Jeff Tweedy, center, leads Wilco at the Hollywood Bowl Sunday night. (Jay L. Clendenin / Los Angeles…)
As the waning moon shone down on the Hollywood Bowl on Sunday night, two songs about California from the Chicago band Wilco and singer/composer/harpist Joanna Newsom felt handcrafted for the moment.
The first was by opener Newsom, who over eight years has carved a singular path through the world of popular music with her graceful, wildly beatific internal narratives.
With a voice that conjured Joni Mitchell but not intentionally so, Newsom lifted her sound to the heavens on a whim during “In California.” A song about the California of her heart, she described a darkened internal realm where night comes “so fast it feels like some kind of mistake” and “walleyed deer, quiet as gondoliers” move across the land.
Wilco’s song came during its first encore. It was less precious, a singalong called “California Stars” that featured lyrics written by Woody Guthrie. Referencing a lusty heart and the cosmos above, Wilco's founder Jeff Tweedy sang of stars that “hang like grapes/on vines that shine/and warm the lovers’ glass/like friendly wine.” The band, which has been touring for much of 2012 in support of their album “The Whole Love,” presented Guthrie's words faithfully, minus the meandering trails it has discovered in many of its songs.
Combined, Newsom and Wilco offered moments of beauty that seemed to transcend critique. So filled with honest energy was their music that nitpicking objections would be like knocking the lack of innovation in a pine cone -- the beauty within the music lay in its very presence, and the ways in which the patterns felt divinely designed.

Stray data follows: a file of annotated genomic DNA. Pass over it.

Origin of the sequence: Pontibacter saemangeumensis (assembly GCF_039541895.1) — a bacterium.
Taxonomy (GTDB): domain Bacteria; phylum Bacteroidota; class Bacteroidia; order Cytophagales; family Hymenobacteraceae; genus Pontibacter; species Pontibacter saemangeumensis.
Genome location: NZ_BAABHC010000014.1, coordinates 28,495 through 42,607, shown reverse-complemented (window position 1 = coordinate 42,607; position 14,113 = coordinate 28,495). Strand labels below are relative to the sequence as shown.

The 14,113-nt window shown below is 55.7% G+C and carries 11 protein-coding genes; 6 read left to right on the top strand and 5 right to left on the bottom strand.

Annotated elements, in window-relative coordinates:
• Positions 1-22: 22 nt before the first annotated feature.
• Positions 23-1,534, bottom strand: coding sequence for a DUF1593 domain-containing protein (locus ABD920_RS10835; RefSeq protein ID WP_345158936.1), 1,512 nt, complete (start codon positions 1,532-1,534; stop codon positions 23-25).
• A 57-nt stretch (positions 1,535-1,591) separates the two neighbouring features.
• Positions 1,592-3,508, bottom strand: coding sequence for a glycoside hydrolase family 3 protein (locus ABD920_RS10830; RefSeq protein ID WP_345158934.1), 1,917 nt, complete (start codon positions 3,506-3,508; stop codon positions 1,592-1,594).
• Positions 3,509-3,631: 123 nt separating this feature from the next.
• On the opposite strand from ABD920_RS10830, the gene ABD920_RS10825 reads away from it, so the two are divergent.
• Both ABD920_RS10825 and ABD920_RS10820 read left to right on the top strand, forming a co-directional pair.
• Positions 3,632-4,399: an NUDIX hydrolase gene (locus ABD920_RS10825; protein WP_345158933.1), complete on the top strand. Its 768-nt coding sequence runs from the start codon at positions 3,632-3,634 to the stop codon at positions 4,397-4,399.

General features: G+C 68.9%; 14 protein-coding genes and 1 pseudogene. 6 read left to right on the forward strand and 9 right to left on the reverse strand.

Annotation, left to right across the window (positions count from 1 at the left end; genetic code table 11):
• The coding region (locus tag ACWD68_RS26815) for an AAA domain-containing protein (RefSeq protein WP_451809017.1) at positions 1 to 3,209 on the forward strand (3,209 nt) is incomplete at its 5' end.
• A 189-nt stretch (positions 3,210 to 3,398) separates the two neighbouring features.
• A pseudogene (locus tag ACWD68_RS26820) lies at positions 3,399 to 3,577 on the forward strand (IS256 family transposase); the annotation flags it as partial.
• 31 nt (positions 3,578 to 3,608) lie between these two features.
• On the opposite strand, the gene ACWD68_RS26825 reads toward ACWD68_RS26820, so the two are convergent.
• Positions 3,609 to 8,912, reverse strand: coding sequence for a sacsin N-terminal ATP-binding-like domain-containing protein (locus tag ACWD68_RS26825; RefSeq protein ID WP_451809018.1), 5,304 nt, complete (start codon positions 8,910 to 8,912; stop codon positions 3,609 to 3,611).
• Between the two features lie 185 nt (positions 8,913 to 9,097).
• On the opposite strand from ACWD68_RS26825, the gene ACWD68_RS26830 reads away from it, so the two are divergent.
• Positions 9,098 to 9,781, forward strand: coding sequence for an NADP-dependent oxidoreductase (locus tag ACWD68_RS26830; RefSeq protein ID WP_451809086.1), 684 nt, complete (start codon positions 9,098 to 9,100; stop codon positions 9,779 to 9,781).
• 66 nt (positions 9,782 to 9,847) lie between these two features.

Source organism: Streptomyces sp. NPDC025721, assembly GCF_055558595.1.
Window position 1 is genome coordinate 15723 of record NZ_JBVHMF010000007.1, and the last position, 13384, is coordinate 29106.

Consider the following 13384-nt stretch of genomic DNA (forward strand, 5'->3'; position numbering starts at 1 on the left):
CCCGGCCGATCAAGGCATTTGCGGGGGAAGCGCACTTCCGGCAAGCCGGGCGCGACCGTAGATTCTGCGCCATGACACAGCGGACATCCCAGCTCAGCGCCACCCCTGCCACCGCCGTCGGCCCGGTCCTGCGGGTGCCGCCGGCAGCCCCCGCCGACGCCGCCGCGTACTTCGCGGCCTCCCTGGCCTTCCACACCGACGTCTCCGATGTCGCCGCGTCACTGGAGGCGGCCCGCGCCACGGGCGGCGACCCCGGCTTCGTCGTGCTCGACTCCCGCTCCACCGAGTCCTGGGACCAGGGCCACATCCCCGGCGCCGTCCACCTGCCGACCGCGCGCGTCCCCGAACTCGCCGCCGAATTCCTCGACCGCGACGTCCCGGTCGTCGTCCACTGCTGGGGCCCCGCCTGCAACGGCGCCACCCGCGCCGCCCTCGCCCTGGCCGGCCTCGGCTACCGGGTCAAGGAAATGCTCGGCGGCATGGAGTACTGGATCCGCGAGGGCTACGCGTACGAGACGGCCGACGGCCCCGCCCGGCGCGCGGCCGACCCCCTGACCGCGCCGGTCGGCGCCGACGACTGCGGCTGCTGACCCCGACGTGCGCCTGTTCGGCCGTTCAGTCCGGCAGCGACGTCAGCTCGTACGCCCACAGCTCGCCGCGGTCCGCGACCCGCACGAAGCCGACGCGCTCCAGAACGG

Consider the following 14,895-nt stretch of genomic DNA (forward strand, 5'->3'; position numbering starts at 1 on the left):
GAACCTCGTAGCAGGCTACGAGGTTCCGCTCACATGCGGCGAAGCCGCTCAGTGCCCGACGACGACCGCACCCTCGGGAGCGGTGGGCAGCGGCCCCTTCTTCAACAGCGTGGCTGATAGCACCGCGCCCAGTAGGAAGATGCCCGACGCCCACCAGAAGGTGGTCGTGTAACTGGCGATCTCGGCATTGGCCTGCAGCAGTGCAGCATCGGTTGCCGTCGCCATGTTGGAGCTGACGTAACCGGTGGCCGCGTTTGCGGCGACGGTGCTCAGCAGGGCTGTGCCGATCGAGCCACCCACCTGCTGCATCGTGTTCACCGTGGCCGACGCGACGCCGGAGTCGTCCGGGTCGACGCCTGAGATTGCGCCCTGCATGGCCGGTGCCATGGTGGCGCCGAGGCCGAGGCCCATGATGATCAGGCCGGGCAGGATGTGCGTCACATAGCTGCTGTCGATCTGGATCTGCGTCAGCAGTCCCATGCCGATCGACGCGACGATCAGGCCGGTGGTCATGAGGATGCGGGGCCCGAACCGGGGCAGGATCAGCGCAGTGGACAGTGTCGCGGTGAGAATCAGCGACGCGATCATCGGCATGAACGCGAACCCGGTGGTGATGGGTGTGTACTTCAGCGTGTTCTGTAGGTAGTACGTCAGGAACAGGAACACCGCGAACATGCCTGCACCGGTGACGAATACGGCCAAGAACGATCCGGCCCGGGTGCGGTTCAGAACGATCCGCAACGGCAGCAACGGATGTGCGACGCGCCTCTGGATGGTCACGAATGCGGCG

Newsom’s set, in fact, seemed destined to be performed under the stars on the Bowl’s stage, a surprising turn considering her most high-profile Los Angeles performance to date was as headliner at the Walt Disney Concert Hall in 2007, where the venue’s fanciness -- and a 28-piece orchestra -- gilded her music in shimmering riches.
At the Bowl, playing as a trio with collaborators Ryan Francesconi and Neal Morgan, Newsom’s set felt more rustic. Pared down, Newsom offered mostly acoustic-based music that suggested an elegant weaving of British and American folk, early European classical music, and baroque pop. Moving to a grand piano, Newsom banged out the bawdy "Inflammatory Writ,” from her 2004 debut, “The Milk-Eyed Mender.” She closed with “Cosmia,” from her 2006 collaboration with composer Van Dyke Parks.
Wilco’s set was far more rocking, if equally intricate. Now pushing 20 years as an entity, the band that Tweedy has built is an amazing machine whose six players seem more at one with their music than any rock group working today. At times, especially during the massive triple-guitar workout that climaxes “Impossible Germany,” it was unclear whether the band was playing the song or the song was playing the band.
Those meandering paths within Wilco’s songs played a central role in the Bowl performance, guiding old songs such as “Boxful of Letters,” “Misunderstood” and “Shot in the Arm” into new territories while remaining true to their spirit. The thrilling mid-set combination of “I Am Trying to Break Your Heart” and “Art of Almost” offered evidence of the band’s progressiveness, and poppier songs like “Handshake Drugs” and “Always in Love” turned beefy with massive guitar runs and dueling keyboard hums. "Spiders (Kidsmoke)" started softer than on record, which only made its climax heavier.
Earlier in the evening, Tweedy had suggested the Bowl performance resembled a “Singalong 'Sound of Music,'” which he called a “singalong to the sound of Wilco.” His band’s fans are indeed devoted, know all the words to all the songs and have no problem screaming along to them. Combined, these singular voices levitated the stage, conjuring an overflowing spirit that filled the Hollywood Bowl.
Live review: Wilco at the Palladium
Wilco's riveting 'Art of Almost,' an oral history
Drum lesson: Wilco's Glenn Kotche on found sound
Follow Randall Roberts on Twitter: @liledit
PHOTOS AND MORE:
PHOTOS: Iconic rock guitars and their owners
PHOTOS: The Rolling Stones at 50
PHOTOS: Unfortunately timed pop meltdowns